Charlotte fundraiser Nov. 2 to aid rare heart disorder
Friday, Oct. 25, 2013

Charlotte fundraiser Nov. 2 to aid rare heart disorder

    Tiana Povenmire-Kirk’s siblings, sister Linda McWhorter and brother Dan Povenmire, the co-creator of Disney’s “Phineas and Ferb,” are supporting her a fundraiser for her son’s hypoplastic left heart syndrome.
  • Want to go? Tickets for the Nov. 2 fundraiser, sponsored by Kappa Delta Sorority, are available at The event will take place at 11 a.m. at McKnight Hall in the Cone Center at UNC Charlotte. Parking is free, located off NC 49 at 9201 University City Boulevard. Attendees have an opportunity to purchase (for an additional donation) T-shirts bearing original artwork by Dan Povenmire, designed specifically for this event. To order online:

Dan Povenmire, co-creator of the popular Disney animated series “Phineas and Ferb” – and the voice of the cartoon’s Dr. Heinz Doofenshmirtz – will be in Charlotte the first weekend in November to talk about the show, showcase his artistic and musical skills (he also writes the music for the show) and sign autographs.

His trip to Charlotte is not part of a promotional junket, however.

Povenmire is coming to support his sister, Tiana Povenmire-Kirk, who lives in Monroe and is a special education research faculty member at UNC Charlotte.

He is also coming to support his nephew, Sullivan Daniel Kirk, who will be born in December and will need three surgeries before he is 3 years old.

His appearance is part of an event planned to raise money for Sullivan’s medical expenses. After that, proceeds will benefit the Levine Children’s Hospital, The Heartest Yard (the foundation started by Carolina Panther Greg Olsen, whose son was born with this same rare condition) and Camp LUCK, a medically supervised residential summer camp for children with heart problems.

Sullivan was diagnosed with hypoplastic left heart syndrome (HLHS), a complex congenital heart defect, at his first ultrasound.

“I knew something wasn’t right,” Povenmire-Kirk, 39, said. “I wasn’t seeing all four chambers of his heart.”

Sullivan’s first surgery will be performed a few days after his birth. He’ll face another operation when he is 6 months old, then another when he turns 3.

The diagnosis “came completely from left field,” Povenmire-Kirk said. “We had no family history of heart disease.”

Sullivan’s siblings, Sam, 17, Jacquilynne, 7, Skylar, 5, and Benjamin, 21/2, are all healthy, as is their father, Joe Kirk, 46. Most children born with HLHS have no genetic component or predisposition for the disease, so part of Povenmire-Kirk’s mission with the fundraiser is to raise awareness about HLHS.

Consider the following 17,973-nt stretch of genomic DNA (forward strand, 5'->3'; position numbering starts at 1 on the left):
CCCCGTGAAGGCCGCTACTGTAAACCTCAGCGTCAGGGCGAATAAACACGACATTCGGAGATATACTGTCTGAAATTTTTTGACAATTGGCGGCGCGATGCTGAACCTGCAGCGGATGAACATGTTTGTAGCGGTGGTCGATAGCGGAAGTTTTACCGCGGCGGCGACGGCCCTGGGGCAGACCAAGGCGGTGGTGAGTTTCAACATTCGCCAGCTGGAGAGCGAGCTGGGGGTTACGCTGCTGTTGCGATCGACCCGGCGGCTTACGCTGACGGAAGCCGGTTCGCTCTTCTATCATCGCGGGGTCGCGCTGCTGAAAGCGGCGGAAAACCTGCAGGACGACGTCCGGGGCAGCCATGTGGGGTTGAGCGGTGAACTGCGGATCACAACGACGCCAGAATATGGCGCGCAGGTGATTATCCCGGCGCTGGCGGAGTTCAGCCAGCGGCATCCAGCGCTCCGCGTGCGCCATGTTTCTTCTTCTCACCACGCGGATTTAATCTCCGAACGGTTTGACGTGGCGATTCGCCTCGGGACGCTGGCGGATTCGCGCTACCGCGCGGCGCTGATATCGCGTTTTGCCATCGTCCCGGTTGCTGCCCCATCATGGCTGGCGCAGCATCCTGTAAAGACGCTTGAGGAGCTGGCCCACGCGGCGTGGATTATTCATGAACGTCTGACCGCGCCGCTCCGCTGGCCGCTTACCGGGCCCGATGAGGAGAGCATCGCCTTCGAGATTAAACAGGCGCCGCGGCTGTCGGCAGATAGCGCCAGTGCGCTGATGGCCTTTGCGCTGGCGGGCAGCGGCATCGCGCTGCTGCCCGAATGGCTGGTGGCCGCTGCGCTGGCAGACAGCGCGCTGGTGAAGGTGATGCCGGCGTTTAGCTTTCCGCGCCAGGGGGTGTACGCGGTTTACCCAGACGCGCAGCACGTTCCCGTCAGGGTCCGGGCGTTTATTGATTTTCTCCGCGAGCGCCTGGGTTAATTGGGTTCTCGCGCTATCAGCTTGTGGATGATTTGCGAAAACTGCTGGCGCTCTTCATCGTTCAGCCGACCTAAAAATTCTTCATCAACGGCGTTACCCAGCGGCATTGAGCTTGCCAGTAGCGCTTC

“It wasn’t until the early 1980s that anyone was able to get these babies to live longer than a few days,” said Povenmire-Kirk.

The good news is that surgeries and medical interventions have made great strides, but the costs are staggering.

“Even with good insurance,” Povenmire-Kirk said, “our out-of-pocket expenses are huge.” And many services that Sullivan will need, like physical therapy and careful monitoring of his oxygen levels, are not covered by insurance.

Povenmire-Kirk credits her sister, Linda McWhorter, with coming up with the idea for the fundraiser, one of a series McWhorter is spearheading. And her brother, whom Povenmire-Kirk called the day she got the devastating news, was happy to be able to contribute.

“It’s great that I’m now in a position, because of the popularity of the show, to help in ways that I couldn’t before,” he said. He told both his sisters to consider him their “fundraising monkey” and to put him to full use for the cause.

The local fundraiser, geared to young fans of the show and costing $10 per ticket, is scheduled for 11 a.m. Nov. 2 in UNCC’s McKnight Hall. Povenmire will draw his popular characters on stage as he talks about the show, and Radio Disney DJs will provide musical entertainment.

Additional prizes and incentives for making donations include autographed “Phineas and Ferb” posters, personalized character sketches, baskets of Disney merchandise, event T-shirts with original artwork by Povenmire and the opportunity to have Povenmire record a message on your phone in the voice of Dr. Doofenshmirtz.

“The diagnosis was really overwhelming,” Povenmire-Kirk said, “but the support we’ve received and the way people have rallied around us has been equally overwhelming.”

Katya Lezin is a freelance writer. Do you have a story idea for Katya? Email her at

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